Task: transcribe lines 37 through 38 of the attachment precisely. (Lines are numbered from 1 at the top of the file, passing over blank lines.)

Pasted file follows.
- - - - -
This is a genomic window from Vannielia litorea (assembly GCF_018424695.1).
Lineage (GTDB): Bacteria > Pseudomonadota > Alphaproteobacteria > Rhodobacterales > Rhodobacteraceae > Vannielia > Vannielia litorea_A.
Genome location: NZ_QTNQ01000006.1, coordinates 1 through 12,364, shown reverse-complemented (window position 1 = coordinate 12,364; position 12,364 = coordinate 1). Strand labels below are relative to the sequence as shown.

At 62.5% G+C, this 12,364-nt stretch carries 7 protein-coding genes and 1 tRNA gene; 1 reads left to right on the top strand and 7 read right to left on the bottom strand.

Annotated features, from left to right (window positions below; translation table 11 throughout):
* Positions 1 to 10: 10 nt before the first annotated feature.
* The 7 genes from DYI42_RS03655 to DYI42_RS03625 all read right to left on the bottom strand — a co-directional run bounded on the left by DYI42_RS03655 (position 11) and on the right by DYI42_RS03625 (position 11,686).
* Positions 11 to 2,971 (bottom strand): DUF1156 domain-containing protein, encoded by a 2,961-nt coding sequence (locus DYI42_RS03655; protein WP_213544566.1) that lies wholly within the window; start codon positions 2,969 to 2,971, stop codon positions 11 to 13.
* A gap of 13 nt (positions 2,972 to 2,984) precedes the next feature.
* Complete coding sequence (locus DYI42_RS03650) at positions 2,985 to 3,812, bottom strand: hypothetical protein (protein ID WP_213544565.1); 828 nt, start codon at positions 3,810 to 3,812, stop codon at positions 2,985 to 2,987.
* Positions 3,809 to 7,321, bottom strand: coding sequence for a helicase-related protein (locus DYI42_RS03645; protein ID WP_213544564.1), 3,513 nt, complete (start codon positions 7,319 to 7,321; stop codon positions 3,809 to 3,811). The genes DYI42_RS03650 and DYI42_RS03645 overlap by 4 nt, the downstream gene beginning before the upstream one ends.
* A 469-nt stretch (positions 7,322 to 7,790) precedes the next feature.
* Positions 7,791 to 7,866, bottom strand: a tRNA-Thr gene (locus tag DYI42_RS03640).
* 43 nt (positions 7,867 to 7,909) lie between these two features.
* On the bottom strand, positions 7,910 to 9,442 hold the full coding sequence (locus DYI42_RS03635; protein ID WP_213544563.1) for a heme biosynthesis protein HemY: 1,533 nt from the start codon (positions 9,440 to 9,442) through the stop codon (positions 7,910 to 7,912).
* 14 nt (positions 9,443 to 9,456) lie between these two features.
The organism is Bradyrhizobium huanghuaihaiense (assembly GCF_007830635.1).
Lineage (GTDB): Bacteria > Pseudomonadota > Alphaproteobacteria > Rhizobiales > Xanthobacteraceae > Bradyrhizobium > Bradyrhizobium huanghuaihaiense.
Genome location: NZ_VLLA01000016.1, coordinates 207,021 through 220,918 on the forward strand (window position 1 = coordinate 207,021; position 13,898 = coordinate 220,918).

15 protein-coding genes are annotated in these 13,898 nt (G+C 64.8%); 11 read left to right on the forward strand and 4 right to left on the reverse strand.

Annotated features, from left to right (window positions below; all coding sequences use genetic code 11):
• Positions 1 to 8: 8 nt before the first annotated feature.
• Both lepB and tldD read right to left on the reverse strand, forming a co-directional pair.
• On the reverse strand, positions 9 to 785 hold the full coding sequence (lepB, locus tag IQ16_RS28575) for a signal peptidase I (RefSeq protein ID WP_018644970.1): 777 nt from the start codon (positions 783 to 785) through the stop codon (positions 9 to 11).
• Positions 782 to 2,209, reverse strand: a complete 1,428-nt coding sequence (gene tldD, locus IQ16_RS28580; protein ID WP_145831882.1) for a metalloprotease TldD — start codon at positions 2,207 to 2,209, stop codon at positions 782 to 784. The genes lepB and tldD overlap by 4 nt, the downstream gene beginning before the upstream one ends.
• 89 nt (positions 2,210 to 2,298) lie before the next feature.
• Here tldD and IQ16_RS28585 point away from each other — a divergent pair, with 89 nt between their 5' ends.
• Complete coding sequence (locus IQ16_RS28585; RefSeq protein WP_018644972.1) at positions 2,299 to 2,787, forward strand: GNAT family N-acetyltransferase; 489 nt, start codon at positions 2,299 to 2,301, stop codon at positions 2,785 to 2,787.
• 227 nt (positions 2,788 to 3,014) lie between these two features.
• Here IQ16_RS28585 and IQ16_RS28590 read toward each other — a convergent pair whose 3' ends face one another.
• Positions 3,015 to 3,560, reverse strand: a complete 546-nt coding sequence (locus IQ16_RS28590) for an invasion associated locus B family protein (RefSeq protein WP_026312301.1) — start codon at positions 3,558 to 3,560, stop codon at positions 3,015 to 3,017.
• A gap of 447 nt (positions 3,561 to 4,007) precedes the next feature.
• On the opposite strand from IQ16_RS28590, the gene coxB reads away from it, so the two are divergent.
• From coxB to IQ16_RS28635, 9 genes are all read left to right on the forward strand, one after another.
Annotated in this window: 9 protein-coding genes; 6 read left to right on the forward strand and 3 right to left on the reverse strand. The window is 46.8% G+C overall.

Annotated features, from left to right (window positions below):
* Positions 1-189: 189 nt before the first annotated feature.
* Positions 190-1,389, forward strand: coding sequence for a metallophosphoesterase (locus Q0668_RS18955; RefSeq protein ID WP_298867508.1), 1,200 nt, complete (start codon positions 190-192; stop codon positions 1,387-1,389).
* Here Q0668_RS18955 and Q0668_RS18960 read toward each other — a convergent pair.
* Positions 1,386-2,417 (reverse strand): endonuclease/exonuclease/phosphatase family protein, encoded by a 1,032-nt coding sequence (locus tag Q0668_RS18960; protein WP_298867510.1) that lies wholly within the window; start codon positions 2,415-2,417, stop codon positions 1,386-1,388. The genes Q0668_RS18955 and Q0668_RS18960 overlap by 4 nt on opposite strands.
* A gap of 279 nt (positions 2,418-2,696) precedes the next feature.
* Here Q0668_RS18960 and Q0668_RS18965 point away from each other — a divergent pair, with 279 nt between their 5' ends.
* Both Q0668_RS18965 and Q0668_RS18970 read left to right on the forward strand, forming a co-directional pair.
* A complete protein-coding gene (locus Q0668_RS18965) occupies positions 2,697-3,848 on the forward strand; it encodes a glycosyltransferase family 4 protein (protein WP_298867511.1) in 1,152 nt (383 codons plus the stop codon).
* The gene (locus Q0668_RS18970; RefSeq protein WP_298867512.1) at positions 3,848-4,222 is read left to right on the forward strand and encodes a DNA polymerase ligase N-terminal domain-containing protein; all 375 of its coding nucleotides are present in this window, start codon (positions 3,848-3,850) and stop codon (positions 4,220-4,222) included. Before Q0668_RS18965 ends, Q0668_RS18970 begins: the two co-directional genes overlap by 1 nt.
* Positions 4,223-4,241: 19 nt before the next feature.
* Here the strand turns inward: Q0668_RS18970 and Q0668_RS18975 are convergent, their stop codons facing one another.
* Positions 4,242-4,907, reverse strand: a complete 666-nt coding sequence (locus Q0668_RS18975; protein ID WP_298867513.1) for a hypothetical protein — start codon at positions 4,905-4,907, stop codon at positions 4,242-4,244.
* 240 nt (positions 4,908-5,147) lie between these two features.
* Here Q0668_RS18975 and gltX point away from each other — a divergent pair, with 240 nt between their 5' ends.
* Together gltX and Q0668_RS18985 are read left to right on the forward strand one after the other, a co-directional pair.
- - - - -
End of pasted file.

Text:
* Positions 1-189: 189 nt before the first annotated feature.
* Positions 190-1,389, forward strand: coding sequence for a metallophosphoesterase (locus Q0668_RS18955; RefSeq protein ID WP_298867508.1), 1,200 nt, complete (start codon positions 190-192; stop codon positions 1,387-1,389).